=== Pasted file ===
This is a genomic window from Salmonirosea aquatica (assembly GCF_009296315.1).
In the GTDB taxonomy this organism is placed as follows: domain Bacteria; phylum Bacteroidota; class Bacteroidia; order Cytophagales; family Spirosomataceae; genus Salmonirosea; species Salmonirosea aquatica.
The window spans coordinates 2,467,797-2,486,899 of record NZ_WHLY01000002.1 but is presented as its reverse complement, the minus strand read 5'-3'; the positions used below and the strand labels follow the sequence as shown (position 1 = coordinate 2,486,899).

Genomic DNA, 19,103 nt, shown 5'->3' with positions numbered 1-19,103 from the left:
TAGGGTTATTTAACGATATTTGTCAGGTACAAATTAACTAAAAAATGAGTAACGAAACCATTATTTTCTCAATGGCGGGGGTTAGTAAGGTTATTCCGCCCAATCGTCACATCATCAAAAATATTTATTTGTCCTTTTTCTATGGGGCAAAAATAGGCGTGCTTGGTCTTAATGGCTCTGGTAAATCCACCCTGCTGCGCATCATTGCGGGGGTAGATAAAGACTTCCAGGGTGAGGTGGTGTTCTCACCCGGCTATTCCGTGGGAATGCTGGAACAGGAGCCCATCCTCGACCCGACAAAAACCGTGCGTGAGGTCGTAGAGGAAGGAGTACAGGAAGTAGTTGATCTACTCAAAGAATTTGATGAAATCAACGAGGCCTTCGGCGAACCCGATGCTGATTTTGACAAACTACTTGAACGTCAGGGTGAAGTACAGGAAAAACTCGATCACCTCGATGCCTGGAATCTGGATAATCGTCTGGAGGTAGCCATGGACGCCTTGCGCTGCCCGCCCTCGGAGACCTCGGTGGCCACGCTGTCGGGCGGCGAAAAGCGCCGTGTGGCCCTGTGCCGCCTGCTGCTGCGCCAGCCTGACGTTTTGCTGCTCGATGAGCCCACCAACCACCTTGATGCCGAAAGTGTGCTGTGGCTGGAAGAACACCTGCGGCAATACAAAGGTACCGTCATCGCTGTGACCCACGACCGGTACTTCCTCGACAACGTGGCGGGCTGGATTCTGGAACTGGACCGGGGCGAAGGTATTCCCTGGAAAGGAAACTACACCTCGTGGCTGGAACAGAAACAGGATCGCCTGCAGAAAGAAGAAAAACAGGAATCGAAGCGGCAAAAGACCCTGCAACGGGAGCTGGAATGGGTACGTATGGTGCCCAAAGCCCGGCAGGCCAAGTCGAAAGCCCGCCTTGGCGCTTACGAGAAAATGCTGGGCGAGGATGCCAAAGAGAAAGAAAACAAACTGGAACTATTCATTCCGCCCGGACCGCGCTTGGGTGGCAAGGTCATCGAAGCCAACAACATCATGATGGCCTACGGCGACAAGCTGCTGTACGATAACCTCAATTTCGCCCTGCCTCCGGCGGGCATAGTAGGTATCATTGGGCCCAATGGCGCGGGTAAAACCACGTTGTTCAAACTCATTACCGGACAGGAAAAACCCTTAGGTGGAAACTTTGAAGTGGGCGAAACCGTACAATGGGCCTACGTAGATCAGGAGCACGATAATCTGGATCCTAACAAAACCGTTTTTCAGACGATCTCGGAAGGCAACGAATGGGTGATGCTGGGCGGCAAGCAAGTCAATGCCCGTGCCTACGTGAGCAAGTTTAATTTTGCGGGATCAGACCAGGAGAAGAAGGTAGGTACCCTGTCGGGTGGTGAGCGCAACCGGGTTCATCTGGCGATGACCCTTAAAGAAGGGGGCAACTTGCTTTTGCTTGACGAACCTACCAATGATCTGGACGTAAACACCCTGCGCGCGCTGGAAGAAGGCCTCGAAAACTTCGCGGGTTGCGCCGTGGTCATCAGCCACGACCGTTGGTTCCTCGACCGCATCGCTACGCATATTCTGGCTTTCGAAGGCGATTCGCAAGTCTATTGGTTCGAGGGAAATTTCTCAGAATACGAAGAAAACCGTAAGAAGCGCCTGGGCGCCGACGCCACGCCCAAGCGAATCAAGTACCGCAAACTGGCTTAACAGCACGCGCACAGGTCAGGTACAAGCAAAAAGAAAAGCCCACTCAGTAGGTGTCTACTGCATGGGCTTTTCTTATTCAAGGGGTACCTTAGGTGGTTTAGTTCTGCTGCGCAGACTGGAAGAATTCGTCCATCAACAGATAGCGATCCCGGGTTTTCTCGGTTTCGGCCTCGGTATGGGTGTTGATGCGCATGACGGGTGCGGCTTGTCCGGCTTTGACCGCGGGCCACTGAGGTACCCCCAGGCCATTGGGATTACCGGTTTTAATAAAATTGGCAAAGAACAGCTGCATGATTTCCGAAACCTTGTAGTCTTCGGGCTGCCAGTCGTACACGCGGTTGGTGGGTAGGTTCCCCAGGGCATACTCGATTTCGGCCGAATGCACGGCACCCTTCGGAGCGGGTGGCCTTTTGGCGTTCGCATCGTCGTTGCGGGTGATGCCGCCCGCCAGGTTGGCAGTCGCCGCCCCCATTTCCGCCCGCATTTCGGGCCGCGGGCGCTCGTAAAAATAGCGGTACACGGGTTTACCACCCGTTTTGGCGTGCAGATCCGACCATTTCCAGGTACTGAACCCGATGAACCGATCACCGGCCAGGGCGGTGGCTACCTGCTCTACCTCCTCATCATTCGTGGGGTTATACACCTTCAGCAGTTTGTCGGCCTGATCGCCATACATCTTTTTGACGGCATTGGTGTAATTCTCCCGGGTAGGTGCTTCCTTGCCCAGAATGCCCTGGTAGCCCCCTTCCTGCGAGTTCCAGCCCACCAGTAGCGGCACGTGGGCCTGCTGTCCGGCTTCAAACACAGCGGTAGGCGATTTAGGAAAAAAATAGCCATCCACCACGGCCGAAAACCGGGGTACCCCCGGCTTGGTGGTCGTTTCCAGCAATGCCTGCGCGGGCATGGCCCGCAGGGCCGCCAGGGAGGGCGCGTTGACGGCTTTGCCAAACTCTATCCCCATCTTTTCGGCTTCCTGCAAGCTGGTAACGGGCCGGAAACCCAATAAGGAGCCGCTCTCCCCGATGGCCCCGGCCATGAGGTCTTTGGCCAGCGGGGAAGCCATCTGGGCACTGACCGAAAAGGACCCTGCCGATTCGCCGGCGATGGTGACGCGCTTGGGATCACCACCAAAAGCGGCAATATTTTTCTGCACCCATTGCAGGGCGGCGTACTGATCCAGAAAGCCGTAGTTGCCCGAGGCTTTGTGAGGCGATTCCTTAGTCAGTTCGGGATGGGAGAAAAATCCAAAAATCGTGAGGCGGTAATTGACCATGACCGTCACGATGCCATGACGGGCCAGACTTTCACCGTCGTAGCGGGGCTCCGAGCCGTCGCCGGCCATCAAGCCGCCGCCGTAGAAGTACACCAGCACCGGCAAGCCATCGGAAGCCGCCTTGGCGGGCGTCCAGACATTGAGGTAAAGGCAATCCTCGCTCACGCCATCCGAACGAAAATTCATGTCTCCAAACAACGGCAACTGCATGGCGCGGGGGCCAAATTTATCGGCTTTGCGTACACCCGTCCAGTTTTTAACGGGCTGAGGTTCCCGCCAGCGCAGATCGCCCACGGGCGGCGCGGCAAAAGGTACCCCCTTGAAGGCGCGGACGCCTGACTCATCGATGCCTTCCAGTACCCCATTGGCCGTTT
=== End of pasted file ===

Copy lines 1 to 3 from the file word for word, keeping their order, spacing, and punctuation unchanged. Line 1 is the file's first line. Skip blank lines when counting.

This is a genomic window from Salmonirosea aquatica (assembly GCF_009296315.1).
In the GTDB taxonomy this organism is placed as follows: domain Bacteria; phylum Bacteroidota; class Bacteroidia; order Cytophagales; family Spirosomataceae; genus Salmonirosea; species Salmonirosea aquatica.
The window spans coordinates 2,467,797-2,486,899 of record NZ_WHLY01000002.1 but is presented as its reverse complement, the minus strand read 5'-3'; the positions used below and the strand labels follow the sequence as shown (position 1 = coordinate 2,486,899).